204-648
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[Rome commemorative]
—struck by Constantine I
Lugdunum, 332
obv.- VRBS ROMA; Helmeted bust of Roma left wearing imperial mantle
rev.- [none]; Romulus and Remus suckling from she-wolf; two stars above; pellet-in-crescent PLC in ex
RIC VII Lug 257
15mm; g; nummus
104-796
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Constantine I augustus
—struck by Constantine I
Constantinople, 330
obv.- POP ROMANVS; draped bust of Genius left, cornucopiae on shoulder
rev.- Milvian Bridge over river; CONS/Γ
RIC VIII Cons 21; Fail 367
15mm; 1.3g; AE4
Commemorative issue struck in celebration of the foundation of Constantinople, 330 AD.
104-481
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Constantine I augustus
—struck by Constantine I
Constantinople, circa 330
obv.- POP ROMANVS; laureate and draped bust of Genius(?) left, holding cornucopiae on shoulder
rev.- Star of eight rays within wreath; in ex, CONSI (officina 10)
RIC VIII Con 22; Fail 367
14mm; 1.1g; half-nummus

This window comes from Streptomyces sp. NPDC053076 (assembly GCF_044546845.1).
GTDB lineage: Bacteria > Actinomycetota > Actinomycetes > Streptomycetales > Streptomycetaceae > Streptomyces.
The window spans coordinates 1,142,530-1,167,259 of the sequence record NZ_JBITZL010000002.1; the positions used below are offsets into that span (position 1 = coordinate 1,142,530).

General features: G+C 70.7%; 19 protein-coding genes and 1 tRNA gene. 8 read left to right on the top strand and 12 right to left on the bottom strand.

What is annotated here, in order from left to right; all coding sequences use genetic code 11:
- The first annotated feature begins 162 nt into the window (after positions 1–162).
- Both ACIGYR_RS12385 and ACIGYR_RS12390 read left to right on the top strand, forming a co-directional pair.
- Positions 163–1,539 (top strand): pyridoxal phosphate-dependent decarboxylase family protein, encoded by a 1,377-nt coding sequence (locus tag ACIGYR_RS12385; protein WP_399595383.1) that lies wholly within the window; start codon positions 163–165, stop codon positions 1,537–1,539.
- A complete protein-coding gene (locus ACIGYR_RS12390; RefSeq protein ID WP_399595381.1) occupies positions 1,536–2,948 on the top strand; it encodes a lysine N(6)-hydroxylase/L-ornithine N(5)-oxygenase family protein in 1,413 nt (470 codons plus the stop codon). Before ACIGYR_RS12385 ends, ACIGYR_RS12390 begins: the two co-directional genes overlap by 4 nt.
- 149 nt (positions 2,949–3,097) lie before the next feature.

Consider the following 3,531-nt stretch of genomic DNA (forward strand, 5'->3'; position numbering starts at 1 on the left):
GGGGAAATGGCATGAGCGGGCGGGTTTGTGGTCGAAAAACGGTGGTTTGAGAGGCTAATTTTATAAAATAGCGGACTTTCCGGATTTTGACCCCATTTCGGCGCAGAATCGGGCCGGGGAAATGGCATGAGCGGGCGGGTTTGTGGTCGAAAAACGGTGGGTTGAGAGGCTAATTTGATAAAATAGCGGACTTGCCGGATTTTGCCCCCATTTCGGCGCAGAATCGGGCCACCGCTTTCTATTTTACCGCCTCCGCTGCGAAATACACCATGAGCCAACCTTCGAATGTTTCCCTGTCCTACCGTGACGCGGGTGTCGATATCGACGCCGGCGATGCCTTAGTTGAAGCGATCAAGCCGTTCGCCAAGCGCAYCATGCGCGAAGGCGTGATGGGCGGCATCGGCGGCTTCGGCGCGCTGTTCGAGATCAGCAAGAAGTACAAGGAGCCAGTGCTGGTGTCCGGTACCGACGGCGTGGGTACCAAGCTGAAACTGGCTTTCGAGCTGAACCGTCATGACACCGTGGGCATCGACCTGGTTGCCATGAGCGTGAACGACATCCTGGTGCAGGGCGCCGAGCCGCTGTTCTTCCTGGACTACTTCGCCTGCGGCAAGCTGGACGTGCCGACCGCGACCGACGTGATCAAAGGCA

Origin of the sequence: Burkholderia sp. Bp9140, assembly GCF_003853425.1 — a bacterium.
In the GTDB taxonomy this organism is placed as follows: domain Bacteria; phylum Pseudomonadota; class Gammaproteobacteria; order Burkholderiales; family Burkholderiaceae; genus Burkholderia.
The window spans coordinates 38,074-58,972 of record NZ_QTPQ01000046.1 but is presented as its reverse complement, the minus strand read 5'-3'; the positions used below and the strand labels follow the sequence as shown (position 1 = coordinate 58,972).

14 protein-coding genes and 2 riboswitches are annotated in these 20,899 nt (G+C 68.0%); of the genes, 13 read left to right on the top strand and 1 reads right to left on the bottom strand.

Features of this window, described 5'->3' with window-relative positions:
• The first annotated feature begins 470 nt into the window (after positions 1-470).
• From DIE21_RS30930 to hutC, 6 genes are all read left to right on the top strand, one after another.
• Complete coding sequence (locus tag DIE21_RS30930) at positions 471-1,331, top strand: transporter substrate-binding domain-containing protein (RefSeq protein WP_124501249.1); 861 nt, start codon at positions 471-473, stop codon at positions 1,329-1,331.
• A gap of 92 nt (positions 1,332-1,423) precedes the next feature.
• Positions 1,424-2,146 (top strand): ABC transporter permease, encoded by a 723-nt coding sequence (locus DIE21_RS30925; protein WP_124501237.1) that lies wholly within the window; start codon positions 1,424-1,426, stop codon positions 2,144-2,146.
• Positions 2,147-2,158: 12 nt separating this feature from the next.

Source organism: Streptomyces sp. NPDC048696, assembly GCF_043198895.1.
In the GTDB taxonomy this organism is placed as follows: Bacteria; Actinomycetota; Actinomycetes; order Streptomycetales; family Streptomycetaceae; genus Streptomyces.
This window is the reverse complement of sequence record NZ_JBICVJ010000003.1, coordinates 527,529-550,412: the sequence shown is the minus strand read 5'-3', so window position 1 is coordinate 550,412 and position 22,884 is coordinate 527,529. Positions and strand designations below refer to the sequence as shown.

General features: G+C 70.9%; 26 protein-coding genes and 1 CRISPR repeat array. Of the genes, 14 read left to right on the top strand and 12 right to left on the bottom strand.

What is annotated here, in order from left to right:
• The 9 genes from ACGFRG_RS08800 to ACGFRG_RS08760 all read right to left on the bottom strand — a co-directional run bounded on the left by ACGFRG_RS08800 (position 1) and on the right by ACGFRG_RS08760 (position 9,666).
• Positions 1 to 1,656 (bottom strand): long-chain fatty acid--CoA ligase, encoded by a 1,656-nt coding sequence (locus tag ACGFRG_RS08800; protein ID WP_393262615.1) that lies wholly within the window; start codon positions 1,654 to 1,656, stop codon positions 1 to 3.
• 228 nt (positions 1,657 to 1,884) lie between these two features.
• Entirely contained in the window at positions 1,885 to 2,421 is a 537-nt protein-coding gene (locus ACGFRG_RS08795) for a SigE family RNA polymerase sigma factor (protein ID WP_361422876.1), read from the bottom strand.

Commemorative coin, struck to celebrate the city's official rededication in 330. Concerning this issue, RIC notes that the "weight and alloy suggest that they date in fact from the early 330s."

Commemorative coinage after his death

In 337 Constantine died a natural death, a relative rarity for a Roman emperor. On his deathbed he was baptized, officially becoming a Christian and bequeathing one last legacy to the empire. His sons struck a series of commemorative coins after his death, in which he was deified—kind of, in a left-handed sort of way. The most common of these coins show him ascending to heaven in a quadriga, evoking his great pagan patron, Sol Invictus; however, in these coins the "hand of God" is visible, casting the traditional imagery in a Christian light.

104-844
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Constantine I commem
—struck by Constantius II
Antioch, 337-340
obv.- DN CONSTANTINVS P F AVGG; veiled bust right
rev.- Deified Constantine driving quadriga right, hand of God reaching down from above; SMANA in ex
RIC VII Ant 37
16mm; 1.7g; AE4
104-911
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Constantine I commem
—struck by Constantius II
Antioch, 337-340
obv.- CONSTANTINVS PT AVGG; veiled bust right
rev.- IVST VEN MEM; Aequitas in long dress standing facing, head turned l., holding scales in her r. hand; SMANH in ex
RIC VIII Ant 64; Fail 390
15mm; 1.5g; AE4
104-876
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Constantine I commem
—struck by Constantius II
Nicomedia, 347-348
obv.- DN CONSTANTINVS PT AVGG; Veiled Constantine I right